IV. Aluminum Die Casting
1. Process Flow
The process of aluminum die casting is similar to that of zinc die casting, which mainly includes mold design, melting of casting alloys, injection, molding, cleaning, and spraying. The specific process is as follows:
Mold Design: Design a suitable mold according to the required shape and size.
Melting of Casting Alloys: Add the required casting alloys to the furnace. After melting, pour them into the injection machine.
Injection: Inject the melted alloy into the mold and apply enough pressure to fill the entire mold.
Molding: After the alloy cools down, remove the product from the mold.
Cleaning: Clean the cooled product to remove the residual substance from the mold.
Spraying: Spray a protective layer or color treatment on the product surface as needed.
2. Characteristics and Application Scenarios
The advantages of aluminum die casting are fast shaping, good heat transfer performance, light weight, and high surface quality. It can produce complex and varied shapes. Aluminum die casting is mainly used in the fields of automobile parts, aviation parts, electronic equipment parts, communication parts, etc.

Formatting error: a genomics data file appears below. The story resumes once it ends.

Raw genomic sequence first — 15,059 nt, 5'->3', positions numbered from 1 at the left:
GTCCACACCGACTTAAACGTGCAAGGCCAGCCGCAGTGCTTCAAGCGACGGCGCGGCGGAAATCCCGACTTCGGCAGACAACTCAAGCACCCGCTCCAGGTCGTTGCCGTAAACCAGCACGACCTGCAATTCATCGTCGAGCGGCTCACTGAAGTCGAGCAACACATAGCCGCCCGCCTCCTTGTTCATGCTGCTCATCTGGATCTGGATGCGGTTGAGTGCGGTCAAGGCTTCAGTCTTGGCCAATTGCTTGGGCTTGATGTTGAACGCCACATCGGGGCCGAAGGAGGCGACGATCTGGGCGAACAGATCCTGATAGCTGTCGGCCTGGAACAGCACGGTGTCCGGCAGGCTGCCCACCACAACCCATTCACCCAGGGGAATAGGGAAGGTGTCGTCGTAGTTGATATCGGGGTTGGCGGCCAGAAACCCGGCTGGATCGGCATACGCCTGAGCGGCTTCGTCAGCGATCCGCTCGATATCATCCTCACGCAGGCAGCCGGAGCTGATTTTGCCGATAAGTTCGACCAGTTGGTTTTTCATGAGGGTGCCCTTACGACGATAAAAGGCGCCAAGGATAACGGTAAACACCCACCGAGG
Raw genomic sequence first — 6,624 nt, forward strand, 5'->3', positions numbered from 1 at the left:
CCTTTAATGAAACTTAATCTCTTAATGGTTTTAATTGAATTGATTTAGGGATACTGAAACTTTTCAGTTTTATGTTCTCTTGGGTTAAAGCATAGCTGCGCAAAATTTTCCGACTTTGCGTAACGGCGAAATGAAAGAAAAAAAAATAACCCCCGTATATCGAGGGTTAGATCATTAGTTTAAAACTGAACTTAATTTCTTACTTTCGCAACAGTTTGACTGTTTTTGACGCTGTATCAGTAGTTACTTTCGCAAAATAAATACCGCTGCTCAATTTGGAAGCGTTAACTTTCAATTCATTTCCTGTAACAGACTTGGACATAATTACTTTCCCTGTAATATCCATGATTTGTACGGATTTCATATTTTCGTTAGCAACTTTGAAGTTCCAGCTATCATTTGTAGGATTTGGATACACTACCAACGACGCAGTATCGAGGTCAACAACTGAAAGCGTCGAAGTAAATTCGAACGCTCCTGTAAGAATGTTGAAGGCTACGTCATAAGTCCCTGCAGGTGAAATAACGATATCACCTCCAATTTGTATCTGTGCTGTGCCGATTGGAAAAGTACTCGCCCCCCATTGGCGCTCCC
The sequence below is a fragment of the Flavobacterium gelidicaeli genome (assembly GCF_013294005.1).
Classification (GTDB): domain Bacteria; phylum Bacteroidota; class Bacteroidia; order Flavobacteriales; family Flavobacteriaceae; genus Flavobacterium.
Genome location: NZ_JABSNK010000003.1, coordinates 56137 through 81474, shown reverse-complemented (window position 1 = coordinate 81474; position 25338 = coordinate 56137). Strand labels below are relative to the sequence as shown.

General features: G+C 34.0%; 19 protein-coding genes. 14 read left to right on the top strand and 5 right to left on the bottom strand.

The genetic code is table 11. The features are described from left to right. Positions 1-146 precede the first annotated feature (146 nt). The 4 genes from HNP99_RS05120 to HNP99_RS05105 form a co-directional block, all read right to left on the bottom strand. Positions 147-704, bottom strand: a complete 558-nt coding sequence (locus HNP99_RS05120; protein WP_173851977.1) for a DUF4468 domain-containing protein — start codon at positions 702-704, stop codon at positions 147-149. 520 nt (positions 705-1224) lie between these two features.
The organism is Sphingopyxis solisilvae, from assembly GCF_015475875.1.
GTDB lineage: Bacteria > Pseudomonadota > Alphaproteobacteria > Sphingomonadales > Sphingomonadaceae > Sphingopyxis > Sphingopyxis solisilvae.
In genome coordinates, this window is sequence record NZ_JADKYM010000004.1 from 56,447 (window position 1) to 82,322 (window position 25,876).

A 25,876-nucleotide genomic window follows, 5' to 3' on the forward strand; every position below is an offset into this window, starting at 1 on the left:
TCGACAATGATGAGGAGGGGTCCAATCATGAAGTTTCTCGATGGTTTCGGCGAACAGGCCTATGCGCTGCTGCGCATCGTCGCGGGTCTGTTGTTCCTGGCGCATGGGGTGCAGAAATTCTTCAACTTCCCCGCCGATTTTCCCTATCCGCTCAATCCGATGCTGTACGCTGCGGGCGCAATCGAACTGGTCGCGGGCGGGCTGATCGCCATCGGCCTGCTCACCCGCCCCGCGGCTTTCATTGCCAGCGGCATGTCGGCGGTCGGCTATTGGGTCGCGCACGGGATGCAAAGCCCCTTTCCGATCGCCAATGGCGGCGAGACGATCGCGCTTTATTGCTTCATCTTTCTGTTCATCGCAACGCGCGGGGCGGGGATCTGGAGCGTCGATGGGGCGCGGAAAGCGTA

V. Zinc Alloy vs Aluminum Alloy Die Casting
- Density is an important indicator of metal material performance. Compared to common steel, zinc alloys have a smaller density under the same strength. Therefore, under equal strength, zinc alloys can be made smaller.
- Hardness: Zinc alloys have a lower hardness than common alloys. Therefore, when high hardness is required for die-casting parts, zinc alloys must be used.
- Density and Melting Point: Under the same composition and processing conditions, the lower the density and melting point, the easier the metal is to process and mold. The higher the density and melting point, the more difficult it is to press out. The lower the melting point, the faster it melts under pressure. Therefore, to achieve the same surface roughness requirements for die-casting parts, the melting point of the alloy should be lower.
- Density: Zinc alloys have a smaller density and under the same conditions, it is lower than that of aluminum.
- The composition of an alloy greatly affects its properties. Generally, the higher the aluminum content, the poorer the fluidity; the higher the copper content, the better the fluidity; the higher the silicon content, the poorer the fluidity.